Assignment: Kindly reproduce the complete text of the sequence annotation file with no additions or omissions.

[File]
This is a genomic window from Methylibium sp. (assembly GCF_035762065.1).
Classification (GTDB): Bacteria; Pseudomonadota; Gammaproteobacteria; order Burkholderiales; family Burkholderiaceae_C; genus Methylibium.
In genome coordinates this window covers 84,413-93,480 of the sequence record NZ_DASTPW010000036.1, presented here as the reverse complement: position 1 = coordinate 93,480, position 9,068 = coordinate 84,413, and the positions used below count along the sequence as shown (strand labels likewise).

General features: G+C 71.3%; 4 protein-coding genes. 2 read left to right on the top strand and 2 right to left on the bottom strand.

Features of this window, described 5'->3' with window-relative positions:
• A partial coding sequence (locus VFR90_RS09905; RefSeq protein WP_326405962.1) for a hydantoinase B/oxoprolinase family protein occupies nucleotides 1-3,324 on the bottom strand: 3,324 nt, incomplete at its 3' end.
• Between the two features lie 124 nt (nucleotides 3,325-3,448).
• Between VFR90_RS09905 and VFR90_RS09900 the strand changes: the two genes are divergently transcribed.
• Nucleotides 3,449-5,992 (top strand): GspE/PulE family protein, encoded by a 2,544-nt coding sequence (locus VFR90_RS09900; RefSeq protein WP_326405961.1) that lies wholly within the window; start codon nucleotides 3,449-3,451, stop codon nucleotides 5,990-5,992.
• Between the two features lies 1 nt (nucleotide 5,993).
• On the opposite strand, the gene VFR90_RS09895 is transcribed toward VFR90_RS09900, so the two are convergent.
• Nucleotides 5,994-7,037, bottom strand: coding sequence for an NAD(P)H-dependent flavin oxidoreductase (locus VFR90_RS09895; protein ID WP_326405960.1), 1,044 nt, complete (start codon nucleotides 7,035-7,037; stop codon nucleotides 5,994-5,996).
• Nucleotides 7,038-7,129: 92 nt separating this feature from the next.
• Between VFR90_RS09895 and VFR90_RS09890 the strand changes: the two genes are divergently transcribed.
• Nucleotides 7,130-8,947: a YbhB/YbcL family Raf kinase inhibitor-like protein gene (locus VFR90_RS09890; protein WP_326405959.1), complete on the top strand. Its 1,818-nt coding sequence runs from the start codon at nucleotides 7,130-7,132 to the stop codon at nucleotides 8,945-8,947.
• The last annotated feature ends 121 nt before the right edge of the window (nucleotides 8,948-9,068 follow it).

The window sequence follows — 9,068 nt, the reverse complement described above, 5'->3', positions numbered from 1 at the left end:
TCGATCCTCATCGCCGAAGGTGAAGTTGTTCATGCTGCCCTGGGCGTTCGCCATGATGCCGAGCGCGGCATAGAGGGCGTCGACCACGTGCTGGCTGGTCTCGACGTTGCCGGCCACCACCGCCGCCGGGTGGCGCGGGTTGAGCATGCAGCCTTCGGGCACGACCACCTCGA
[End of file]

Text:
This is a genomic window from Methylibium sp. (assembly GCF_035762065.1).
Classification (GTDB): Bacteria; Pseudomonadota; Gammaproteobacteria; order Burkholderiales; family Burkholderiaceae_C; genus Methylibium.
In genome coordinates this window covers 84,413-93,480 of the sequence record NZ_DASTPW010000036.1, presented here as the reverse complement: position 1 = coordinate 93,480, position 9,068 = coordinate 84,413, and the positions used below count along the sequence as shown (strand labels likewise).

General features: G+C 71.3%; 4 protein-coding genes. 2 read left to right on the top strand and 2 right to left on the bottom strand.

Features of this window, described 5'->3' with window-relative positions:
• A partial coding sequence (locus VFR90_RS09905; RefSeq protein WP_326405962.1) for a hydantoinase B/oxoprolinase family protein occupies nucleotides 1-3,324 on the bottom strand: 3,324 nt, incomplete at its 3' end.
• Between the two features lie 124 nt (nucleotides 3,325-3,448).
• Between VFR90_RS09905 and VFR90_RS09900 the strand changes: the two genes are divergently transcribed.
• Nucleotides 3,449-5,992 (top strand): GspE/PulE family protein, encoded by a 2,544-nt coding sequence (locus VFR90_RS09900; RefSeq protein WP_326405961.1) that lies wholly within the window; start codon nucleotides 3,449-3,451, stop codon nucleotides 5,990-5,992.
• Between the two features lies 1 nt (nucleotide 5,993).
• On the opposite strand, the gene VFR90_RS09895 is transcribed toward VFR90_RS09900, so the two are convergent.
• Nucleotides 5,994-7,037, bottom strand: coding sequence for an NAD(P)H-dependent flavin oxidoreductase (locus VFR90_RS09895; protein ID WP_326405960.1), 1,044 nt, complete (start codon nucleotides 7,035-7,037; stop codon nucleotides 5,994-5,996).
• Nucleotides 7,038-7,129: 92 nt separating this feature from the next.
• Between VFR90_RS09895 and VFR90_RS09890 the strand changes: the two genes are divergently transcribed.
• Nucleotides 7,130-8,947: a YbhB/YbcL family Raf kinase inhibitor-like protein gene (locus VFR90_RS09890; protein WP_326405959.1), complete on the top strand. Its 1,818-nt coding sequence runs from the start codon at nucleotides 7,130-7,132 to the stop codon at nucleotides 8,945-8,947.
• The last annotated feature ends 121 nt before the right edge of the window (nucleotides 8,948-9,068 follow it).

The window sequence follows — 9,068 nt, the reverse complement described above, 5'->3', positions numbered from 1 at the left end:
TCGATCCTCATCGCCGAAGGTGAAGTTGTTCATGCTGCCCTGGGCGTTCGCCATGATGCCGAGCGCGGCATAGAGGGCGTCGACCACGTGCTGGCTGGTCTCGACGTTGCCGGCCACCACCGCCGCCGGGTGGCGCGGGTTGAGCATGCAGCCTTCGGGCACGACCACCTCGA